A disability is not unto itself. For example, I’m not disabled only because I can’t walk. Rather, I’m disabled because I can’t walk in a walking world. Therefore, is it not better to say that a disability is one’s ability in relation to the world around them? Imagine a world where everybody is born with wings and only a handful are born without. How different would the world look if the majority could fly hundreds of feet in the air and up to a hundred miles per hour, and a minority could not? The differences would be unfathomable. There would be no steps and certainly no elevators. However, those born without wings could walk, talk, and think equally to those born with wings. Would these people be disabled and appear different to the world around them? Please understand it is not my intent to blame my challenges on the world around me; rather, it is to the contrary.
During segregation, African Americans were not limited by their potential. Rather, they were limited by their environment. It wasn’t until the civil rights movement when laws started to change. These laws opened doors to equal opportunities. In turn, equal opportunity led to equality. Therefore, a disability is not only defined by one’s ability in relation to one’s environment. It’s defined by one’s reaction to it. Without advocacy for change African Americans would continue to be disabled by segregation. Hence, we can really say that they are less disabled now then before civil rights.
Based on this, we can then broaden the scope of how disability is defined. It is not necessarily physical; it’s not always mental; it’s almost never static; and it’s certainly not always obvious. However, it’s pretty safe to surmise that it’s always connected to the way we’re viewed by everyone around us. We live in a very dynamic world. Ideas and opinions are always changing. Some we can change some we cannot. Therefore, it’s not one’s ability or disability that defines quality of life. Quality of life is really defined by how one chooses to live.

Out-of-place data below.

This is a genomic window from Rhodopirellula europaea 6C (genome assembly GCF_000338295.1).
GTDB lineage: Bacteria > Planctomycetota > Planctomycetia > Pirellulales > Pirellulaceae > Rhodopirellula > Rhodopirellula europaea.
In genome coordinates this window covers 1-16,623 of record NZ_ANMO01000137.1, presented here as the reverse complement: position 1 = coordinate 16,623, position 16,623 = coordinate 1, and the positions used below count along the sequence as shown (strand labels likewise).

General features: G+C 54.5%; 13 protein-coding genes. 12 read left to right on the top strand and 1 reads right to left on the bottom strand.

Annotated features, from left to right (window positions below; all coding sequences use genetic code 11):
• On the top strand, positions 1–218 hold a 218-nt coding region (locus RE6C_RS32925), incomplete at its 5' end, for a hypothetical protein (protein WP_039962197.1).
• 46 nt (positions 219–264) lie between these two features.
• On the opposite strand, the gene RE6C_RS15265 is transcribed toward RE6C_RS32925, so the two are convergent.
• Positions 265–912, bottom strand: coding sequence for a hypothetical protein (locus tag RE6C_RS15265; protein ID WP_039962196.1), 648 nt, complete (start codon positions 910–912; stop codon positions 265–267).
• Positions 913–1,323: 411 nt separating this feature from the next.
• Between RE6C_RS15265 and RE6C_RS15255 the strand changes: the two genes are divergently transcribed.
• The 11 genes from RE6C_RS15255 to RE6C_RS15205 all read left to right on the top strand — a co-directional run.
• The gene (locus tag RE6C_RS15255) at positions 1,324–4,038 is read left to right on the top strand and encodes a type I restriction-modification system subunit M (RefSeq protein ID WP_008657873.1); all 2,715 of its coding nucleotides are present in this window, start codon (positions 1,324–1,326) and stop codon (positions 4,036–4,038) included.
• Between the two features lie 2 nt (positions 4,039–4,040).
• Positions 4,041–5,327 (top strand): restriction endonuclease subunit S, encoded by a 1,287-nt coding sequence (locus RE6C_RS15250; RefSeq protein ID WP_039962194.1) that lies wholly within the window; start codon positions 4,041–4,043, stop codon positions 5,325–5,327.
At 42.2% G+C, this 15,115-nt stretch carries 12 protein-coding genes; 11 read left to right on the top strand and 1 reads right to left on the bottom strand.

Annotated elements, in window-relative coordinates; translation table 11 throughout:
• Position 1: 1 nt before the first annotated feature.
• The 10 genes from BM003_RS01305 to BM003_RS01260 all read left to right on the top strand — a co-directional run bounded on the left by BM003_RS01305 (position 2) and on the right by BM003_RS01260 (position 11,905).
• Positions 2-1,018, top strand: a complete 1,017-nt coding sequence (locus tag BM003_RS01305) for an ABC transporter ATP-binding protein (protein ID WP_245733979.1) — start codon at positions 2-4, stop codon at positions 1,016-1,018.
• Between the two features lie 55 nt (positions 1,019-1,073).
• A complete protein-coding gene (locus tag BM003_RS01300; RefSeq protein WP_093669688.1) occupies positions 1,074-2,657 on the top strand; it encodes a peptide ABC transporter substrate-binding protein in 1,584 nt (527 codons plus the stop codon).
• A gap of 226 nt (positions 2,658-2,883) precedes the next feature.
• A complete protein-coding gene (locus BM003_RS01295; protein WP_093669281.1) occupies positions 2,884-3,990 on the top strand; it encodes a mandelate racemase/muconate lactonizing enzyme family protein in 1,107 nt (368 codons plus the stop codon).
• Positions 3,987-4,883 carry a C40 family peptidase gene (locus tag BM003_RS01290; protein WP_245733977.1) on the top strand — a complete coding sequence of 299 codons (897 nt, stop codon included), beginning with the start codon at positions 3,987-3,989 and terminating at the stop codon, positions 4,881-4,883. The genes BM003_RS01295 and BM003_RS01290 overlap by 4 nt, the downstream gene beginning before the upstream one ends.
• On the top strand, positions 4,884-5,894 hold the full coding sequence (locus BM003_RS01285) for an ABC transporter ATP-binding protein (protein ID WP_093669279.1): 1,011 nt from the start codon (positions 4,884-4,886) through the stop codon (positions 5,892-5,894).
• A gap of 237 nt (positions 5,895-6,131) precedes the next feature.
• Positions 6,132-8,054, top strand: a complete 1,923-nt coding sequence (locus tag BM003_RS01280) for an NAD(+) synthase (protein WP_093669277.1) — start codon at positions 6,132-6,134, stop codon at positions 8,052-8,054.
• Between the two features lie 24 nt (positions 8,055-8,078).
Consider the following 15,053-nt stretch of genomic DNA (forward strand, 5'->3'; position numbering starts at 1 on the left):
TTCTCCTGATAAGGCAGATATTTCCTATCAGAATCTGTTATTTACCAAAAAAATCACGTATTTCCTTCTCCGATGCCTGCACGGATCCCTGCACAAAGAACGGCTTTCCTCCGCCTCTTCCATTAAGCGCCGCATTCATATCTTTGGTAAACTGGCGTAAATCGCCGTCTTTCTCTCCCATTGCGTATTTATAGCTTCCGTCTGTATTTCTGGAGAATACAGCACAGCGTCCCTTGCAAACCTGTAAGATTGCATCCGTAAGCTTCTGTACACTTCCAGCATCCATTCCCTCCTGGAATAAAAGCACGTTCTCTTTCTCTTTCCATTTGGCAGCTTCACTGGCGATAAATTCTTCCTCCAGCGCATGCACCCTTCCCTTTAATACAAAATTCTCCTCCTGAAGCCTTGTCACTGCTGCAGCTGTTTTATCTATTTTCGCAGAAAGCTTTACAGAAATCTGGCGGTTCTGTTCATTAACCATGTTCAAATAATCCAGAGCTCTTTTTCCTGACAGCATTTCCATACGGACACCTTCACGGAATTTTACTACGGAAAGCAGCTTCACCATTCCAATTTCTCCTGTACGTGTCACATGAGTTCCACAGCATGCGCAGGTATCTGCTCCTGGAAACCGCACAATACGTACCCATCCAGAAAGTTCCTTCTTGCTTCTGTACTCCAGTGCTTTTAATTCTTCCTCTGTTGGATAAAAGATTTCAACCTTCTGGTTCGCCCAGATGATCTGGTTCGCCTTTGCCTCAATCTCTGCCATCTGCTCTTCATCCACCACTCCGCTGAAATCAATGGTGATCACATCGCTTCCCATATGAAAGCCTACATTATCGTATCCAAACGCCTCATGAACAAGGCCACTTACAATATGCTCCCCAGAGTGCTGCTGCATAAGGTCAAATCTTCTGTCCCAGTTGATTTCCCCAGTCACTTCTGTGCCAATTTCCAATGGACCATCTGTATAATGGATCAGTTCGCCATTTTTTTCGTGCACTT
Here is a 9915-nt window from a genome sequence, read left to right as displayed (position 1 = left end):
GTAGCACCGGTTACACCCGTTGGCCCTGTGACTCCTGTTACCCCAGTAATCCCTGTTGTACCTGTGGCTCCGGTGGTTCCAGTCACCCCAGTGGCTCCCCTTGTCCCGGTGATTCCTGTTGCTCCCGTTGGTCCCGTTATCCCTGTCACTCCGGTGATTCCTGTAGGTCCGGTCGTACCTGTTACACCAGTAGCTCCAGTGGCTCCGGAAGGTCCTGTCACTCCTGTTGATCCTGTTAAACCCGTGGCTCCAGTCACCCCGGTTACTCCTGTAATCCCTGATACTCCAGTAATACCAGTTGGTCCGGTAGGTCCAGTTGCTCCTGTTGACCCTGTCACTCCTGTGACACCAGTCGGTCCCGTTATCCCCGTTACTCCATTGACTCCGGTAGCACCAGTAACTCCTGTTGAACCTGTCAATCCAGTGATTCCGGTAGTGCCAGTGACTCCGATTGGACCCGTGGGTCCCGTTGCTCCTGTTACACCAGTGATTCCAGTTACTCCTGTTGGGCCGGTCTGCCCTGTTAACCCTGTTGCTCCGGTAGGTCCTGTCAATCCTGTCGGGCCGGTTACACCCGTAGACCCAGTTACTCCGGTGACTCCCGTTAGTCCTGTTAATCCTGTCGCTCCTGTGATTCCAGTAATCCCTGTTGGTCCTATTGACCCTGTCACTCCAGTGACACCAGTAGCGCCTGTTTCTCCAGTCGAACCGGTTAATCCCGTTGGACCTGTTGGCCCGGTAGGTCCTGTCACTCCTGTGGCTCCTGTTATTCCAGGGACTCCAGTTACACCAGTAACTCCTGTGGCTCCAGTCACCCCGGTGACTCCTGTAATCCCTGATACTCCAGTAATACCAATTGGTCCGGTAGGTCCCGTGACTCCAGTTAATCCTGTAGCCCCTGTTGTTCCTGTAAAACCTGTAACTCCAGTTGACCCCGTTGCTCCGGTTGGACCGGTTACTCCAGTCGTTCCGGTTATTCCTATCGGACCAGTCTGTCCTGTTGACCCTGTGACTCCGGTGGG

“Why?” is the most common question asked when I said that I was going to change my practice into a non-profit disability rights advocacy center. My reasons are each and every person with a disability that I have represented over the past eighteen years. With every single person, the issue was not about money, but about the dignity of being a human being, and having the same ability to enjoy life as any other person. Even when I was not successful, I was always able to give my clients the power and dignity to fight for their equality and humanity.
This is a new era where people with disabilities eschew labels and demand their rights. Those who are Deaf or who have vision impairments demand equal access to information, those with depression and anxiety demand emotional support animals, those with disabilities demand the right to have their own families
and make their own decisions regarding independent living, and those with learning disabilities demand testing and course accommodations. Disability Independence Group or DIG is an invitation for persons with disabilities to declare their independence from antiquated notions of a second class existence.
Disability Independence Group will be a center where people with disabilities can learn how to enforce their rights and a training center for future lawyers to learn how to enforce the rights of persons with disabilities. It will advocate for a definition of diversity and integration that includes persons with disabilities. DIG will be a hub for the growing internationalization of disability
rights in Central and South America. We have a big job and big dreams.